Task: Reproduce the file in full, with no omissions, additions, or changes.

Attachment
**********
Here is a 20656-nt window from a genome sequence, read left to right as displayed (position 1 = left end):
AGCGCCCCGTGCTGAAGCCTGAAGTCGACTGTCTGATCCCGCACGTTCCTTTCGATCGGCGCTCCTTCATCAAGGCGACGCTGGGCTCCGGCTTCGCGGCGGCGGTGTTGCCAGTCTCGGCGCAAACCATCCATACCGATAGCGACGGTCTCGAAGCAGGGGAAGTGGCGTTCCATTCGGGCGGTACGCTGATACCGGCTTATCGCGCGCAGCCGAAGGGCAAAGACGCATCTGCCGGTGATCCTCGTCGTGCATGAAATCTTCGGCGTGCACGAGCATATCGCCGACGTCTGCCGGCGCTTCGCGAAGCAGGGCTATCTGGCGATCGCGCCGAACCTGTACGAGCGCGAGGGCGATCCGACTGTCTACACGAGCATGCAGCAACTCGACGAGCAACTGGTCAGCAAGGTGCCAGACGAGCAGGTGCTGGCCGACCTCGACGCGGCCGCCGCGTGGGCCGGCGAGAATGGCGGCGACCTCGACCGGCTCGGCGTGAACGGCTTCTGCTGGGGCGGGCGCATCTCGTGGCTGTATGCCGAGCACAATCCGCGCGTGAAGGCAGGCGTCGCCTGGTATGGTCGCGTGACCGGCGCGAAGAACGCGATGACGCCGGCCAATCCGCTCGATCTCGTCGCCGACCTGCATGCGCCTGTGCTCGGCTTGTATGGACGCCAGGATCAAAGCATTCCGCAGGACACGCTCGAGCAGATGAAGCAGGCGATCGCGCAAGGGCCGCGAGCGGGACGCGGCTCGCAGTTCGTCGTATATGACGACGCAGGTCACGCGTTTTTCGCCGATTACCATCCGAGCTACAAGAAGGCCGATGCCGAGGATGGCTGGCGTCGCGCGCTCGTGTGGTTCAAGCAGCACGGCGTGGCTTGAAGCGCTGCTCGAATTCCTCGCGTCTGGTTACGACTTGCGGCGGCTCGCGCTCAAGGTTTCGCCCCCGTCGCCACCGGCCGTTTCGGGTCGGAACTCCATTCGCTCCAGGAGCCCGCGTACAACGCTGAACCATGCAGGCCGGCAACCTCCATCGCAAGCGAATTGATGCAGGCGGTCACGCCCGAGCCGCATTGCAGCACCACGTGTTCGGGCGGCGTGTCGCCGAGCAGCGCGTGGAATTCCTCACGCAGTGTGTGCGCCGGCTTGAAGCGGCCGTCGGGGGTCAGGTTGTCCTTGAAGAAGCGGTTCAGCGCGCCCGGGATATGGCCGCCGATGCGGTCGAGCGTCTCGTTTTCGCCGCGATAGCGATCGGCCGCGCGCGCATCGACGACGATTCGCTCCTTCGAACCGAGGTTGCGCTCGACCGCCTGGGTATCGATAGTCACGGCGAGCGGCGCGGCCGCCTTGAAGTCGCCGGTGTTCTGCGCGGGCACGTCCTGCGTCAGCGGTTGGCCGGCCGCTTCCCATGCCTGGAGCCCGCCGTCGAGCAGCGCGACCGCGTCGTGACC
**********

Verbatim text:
Here is a 20656-nt window from a genome sequence, read left to right as displayed (position 1 = left end):
AGCGCCCCGTGCTGAAGCCTGAAGTCGACTGTCTGATCCCGCACGTTCCTTTCGATCGGCGCTCCTTCATCAAGGCGACGCTGGGCTCCGGCTTCGCGGCGGCGGTGTTGCCAGTCTCGGCGCAAACCATCCATACCGATAGCGACGGTCTCGAAGCAGGGGAAGTGGCGTTCCATTCGGGCGGTACGCTGATACCGGCTTATCGCGCGCAGCCGAAGGGCAAAGACGCATCTGCCGGTGATCCTCGTCGTGCATGAAATCTTCGGCGTGCACGAGCATATCGCCGACGTCTGCCGGCGCTTCGCGAAGCAGGGCTATCTGGCGATCGCGCCGAACCTGTACGAGCGCGAGGGCGATCCGACTGTCTACACGAGCATGCAGCAACTCGACGAGCAACTGGTCAGCAAGGTGCCAGACGAGCAGGTGCTGGCCGACCTCGACGCGGCCGCCGCGTGGGCCGGCGAGAATGGCGGCGACCTCGACCGGCTCGGCGTGAACGGCTTCTGCTGGGGCGGGCGCATCTCGTGGCTGTATGCCGAGCACAATCCGCGCGTGAAGGCAGGCGTCGCCTGGTATGGTCGCGTGACCGGCGCGAAGAACGCGATGACGCCGGCCAATCCGCTCGATCTCGTCGCCGACCTGCATGCGCCTGTGCTCGGCTTGTATGGACGCCAGGATCAAAGCATTCCGCAGGACACGCTCGAGCAGATGAAGCAGGCGATCGCGCAAGGGCCGCGAGCGGGACGCGGCTCGCAGTTCGTCGTATATGACGACGCAGGTCACGCGTTTTTCGCCGATTACCATCCGAGCTACAAGAAGGCCGATGCCGAGGATGGCTGGCGTCGCGCGCTCGTGTGGTTCAAGCAGCACGGCGTGGCTTGAAGCGCTGCTCGAATTCCTCGCGTCTGGTTACGACTTGCGGCGGCTCGCGCTCAAGGTTTCGCCCCCGTCGCCACCGGCCGTTTCGGGTCGGAACTCCATTCGCTCCAGGAGCCCGCGTACAACGCTGAACCATGCAGGCCGGCAACCTCCATCGCAAGCGAATTGATGCAGGCGGTCACGCCCGAGCCGCATTGCAGCACCACGTGTTCGGGCGGCGTGTCGCCGAGCAGCGCGTGGAATTCCTCACGCAGTGTGTGCGCCGGCTTGAAGCGGCCGTCGGGGGTCAGGTTGTCCTTGAAGAAGCGGTTCAGCGCGCCCGGGATATGGCCGCCGATGCGGTCGAGCGTCTCGTTTTCGCCGCGATAGCGATCGGCCGCGCGCGCATCGACGACGATTCGCTCCTTCGAACCGAGGTTGCGCTCGACCGCCTGGGTATCGATAGTCACGGCGAGCGGCGCGGCCGCCTTGAAGTCGCCGGTGTTCTGCGCGGGCACGTCCTGCGTCAGCGGTTGGCCGGCCGCTTCCCATGCCTGGAGCCCGCCGTCGAGCAGCGCGACCGCGTCGTGACC